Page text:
The role of the divalent cation in the structure of the I domain from the CD11a/CD18 integrin

Aidong Qu, Daniel J. Leahy

Research output: Contribution to journalArticle

Abstract

Background: The integrin family of cell-surface recaptors mediates a wide variety of cell-cell and cell-extracellular matrix interactions. Integrin-ligand interactions are invariably dependent on the presence of divalent cations, and a subset of integrins contain a ~200 amino acid inserted (I) domain that is important for ligand binding activity and contains a single divalent cation binding site. Many integrins are believed to respond to stimuli by undergoing a conformational change that increases their affinity for ligand, and there is a clear difference between two crystal structures of the CD11bI domain with different divalent cations (magnesium and manganese) bound. In addition to the different bound cation, a 'ligand mimetic' crystal lattice interaction in the CD11b I domain structure with bound magnesium has led to the interpretation that the different CD11b I domain structures represent different affinity states of I domains. The influence of the bound cation on I domain structure and function remains incompletely understood, however. The crystal structure of the CD11a I domain bound to manganese is known. We therefore set out to determine whether this structure changes when the metal ion is altered or removed. Results: We report hera the crystal structures of the CD11a I domain determined in the absence of bound metal ion and with bound magnesium ion. No major structural rearrangements are observed in the metal-binding site of the CD11a I domain in the absence or presence of bound manganese ion. The structures of the CD11a I domain with magnesium or manganese bound are extremely similar. Conclusions: The conformation of the CD11a I domain is not altered by changes in metal ion binding. The cation-dependence of ligand binding thus indicates that the metal ion is either involved in direct interaction with ligand or required to promote a favorable quaternary arrangement of the integrin.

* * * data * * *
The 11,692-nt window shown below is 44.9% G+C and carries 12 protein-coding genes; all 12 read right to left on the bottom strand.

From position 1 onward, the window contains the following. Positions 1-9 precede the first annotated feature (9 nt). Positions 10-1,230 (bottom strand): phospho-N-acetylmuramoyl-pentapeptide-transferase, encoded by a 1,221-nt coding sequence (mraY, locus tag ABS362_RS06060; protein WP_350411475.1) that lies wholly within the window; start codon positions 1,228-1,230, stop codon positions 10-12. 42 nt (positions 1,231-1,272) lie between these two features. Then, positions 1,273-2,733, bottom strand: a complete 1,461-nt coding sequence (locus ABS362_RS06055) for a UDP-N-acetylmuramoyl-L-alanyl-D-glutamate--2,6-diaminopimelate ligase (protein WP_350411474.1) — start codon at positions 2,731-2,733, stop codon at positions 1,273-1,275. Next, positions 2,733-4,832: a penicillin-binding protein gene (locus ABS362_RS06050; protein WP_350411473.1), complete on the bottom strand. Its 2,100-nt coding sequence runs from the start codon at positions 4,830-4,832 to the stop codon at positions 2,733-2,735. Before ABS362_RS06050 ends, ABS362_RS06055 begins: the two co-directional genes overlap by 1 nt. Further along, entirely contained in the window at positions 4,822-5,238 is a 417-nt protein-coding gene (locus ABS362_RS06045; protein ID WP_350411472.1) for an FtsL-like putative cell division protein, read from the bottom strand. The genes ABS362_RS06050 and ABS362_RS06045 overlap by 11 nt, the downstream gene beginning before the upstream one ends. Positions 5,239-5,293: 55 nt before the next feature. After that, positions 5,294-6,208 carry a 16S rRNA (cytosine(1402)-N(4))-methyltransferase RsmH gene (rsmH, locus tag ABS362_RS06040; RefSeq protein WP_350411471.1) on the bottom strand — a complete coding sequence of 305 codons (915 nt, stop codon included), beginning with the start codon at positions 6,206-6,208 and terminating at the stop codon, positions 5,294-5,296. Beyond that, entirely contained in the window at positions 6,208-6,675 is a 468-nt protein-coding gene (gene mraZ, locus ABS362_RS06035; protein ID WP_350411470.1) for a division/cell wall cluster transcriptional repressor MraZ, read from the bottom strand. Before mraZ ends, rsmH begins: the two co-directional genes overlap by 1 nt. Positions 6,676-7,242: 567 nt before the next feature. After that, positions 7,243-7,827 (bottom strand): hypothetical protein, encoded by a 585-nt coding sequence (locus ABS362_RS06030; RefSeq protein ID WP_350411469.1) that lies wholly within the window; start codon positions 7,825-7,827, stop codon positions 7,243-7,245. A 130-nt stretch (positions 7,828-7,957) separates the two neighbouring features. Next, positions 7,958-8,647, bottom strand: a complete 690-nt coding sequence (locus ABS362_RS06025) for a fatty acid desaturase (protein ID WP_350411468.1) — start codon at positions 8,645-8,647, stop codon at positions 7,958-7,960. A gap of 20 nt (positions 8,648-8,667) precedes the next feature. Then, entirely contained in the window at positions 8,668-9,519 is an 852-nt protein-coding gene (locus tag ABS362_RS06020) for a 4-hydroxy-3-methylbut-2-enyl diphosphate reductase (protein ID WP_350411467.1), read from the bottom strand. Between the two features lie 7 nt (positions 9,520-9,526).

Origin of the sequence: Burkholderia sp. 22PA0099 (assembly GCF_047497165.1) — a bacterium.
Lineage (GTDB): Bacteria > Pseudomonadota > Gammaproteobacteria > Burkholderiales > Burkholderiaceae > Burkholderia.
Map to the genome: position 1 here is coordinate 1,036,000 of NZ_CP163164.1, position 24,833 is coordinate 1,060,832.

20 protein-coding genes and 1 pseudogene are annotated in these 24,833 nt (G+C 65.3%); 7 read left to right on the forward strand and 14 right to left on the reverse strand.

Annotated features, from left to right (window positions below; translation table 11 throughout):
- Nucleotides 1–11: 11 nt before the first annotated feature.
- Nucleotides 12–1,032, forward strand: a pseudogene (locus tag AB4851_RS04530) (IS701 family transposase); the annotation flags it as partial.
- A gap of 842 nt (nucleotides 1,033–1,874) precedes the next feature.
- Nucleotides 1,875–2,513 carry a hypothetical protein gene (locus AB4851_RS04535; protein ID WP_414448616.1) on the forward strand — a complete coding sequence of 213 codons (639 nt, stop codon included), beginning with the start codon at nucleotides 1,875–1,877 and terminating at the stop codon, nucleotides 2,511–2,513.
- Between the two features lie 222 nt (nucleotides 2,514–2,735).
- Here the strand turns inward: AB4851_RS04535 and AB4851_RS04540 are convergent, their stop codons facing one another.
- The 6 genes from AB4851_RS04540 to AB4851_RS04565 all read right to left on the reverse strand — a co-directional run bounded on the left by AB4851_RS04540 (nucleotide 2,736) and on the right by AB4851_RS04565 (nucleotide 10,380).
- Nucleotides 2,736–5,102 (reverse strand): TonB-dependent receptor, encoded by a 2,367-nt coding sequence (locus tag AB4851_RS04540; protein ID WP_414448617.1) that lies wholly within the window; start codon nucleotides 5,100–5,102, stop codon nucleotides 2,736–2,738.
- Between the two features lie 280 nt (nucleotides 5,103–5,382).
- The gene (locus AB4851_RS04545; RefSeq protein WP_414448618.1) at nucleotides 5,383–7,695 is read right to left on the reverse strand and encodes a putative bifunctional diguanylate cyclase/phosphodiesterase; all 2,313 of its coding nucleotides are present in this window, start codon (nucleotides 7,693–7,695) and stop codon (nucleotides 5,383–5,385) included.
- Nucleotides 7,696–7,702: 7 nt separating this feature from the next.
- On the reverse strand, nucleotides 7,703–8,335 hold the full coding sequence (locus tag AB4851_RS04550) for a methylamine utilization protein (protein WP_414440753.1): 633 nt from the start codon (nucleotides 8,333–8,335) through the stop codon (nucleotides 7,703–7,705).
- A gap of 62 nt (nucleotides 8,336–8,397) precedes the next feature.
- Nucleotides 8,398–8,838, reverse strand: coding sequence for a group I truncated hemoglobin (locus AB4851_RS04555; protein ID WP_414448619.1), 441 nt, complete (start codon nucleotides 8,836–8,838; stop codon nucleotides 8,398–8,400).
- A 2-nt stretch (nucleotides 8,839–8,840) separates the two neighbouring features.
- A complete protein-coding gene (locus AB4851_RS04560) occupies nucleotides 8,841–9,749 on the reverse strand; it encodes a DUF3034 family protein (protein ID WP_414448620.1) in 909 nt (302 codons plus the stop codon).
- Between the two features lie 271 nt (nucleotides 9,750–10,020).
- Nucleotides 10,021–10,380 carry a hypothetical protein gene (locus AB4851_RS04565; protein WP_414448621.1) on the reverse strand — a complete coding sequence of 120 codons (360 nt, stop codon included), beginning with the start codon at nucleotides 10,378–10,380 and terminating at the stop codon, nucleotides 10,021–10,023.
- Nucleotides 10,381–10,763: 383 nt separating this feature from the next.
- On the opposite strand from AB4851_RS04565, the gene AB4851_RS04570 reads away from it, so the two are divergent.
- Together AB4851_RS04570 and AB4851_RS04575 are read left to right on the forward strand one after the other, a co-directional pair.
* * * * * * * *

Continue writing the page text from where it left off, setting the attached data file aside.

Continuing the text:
Original languageEnglish (US)
Pages (from-to)931-942
Number of pages12
JournalStructure
Volume4
Issue number8
DOIs
StatePublished - Aug 15 1996

Fingerprint

Divalent Cations
Integrins
Ions
Manganese
Ligands
Metals
Magnesium
Cations
Binding Sites
Extracellular Matrix
Amino Acids

Keywords

  • anomalous diffraction
  • MAD
  • magnesium
  • manganese
  • selenomethionine
  • X-ray

ASJC Scopus subject areas

  • Molecular Biology
  • Structural Biology

Cite this

The role of the divalent cation in the structure of the I domain from the CD11a/CD18 integrin. / Qu, Aidong; Leahy, Daniel J.

In: Structure, Vol. 4, No. 8, 15.08.1996, p. 931-942.

Research output: Contribution to journalArticle

Qu, Aidong ; Leahy, Daniel J. / The role of the divalent cation in the structure of the I domain from the CD11a/CD18 integrin. In: Structure. 1996 ; Vol. 4, No. 8. pp. 931-942.
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abstract = "Background: The integrin family of cell-surface recaptors mediates a wide variety of cell-cell and cell-extracellular matrix interactions. Integrin-ligand interactions are invariably dependent on the presence of divalent cations, and a subset of integrins contain a ~200 amino acid inserted (I) domain that is important for ligand binding activity and contains a single divalent cation binding site. Many integrins are believed to respond to stimuli by undergoing a conformational change that increases their affinity for ligand, and there is a clear difference between two crystal structures of the CD11bI domain with different divalent cations (magnesium and manganese) bound. In addition to the different bound cation, a 'ligand mimetic' crystal lattice interaction in the CD11b I domain structure with bound magnesium has led to the interpretation that the different CD11b I domain structures represent different affinity states of I domains. The influence of the bound cation on I domain structure and function remains incompletely understood, however. The crystal structure of the CD11a I domain bound to manganese is known. We therefore set out to determine whether this structure changes when the metal ion is altered or removed. Results: We report hera the crystal structures of the CD11a I domain determined in the absence of bound metal ion and with bound magnesium ion. No major structural rearrangements are observed in the metal-binding site of the CD11a I domain in the absence or presence of bound manganese ion. The structures of the CD11a I domain with magnesium or manganese bound are extremely similar. Conclusions: The conformation of the CD11a I domain is not altered by changes in metal ion binding. The cation-dependence of ligand binding thus indicates that the metal ion is either involved in direct interaction with ligand or required to promote a favorable quaternary arrangement of the integrin.",
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KW - anomalous diffraction

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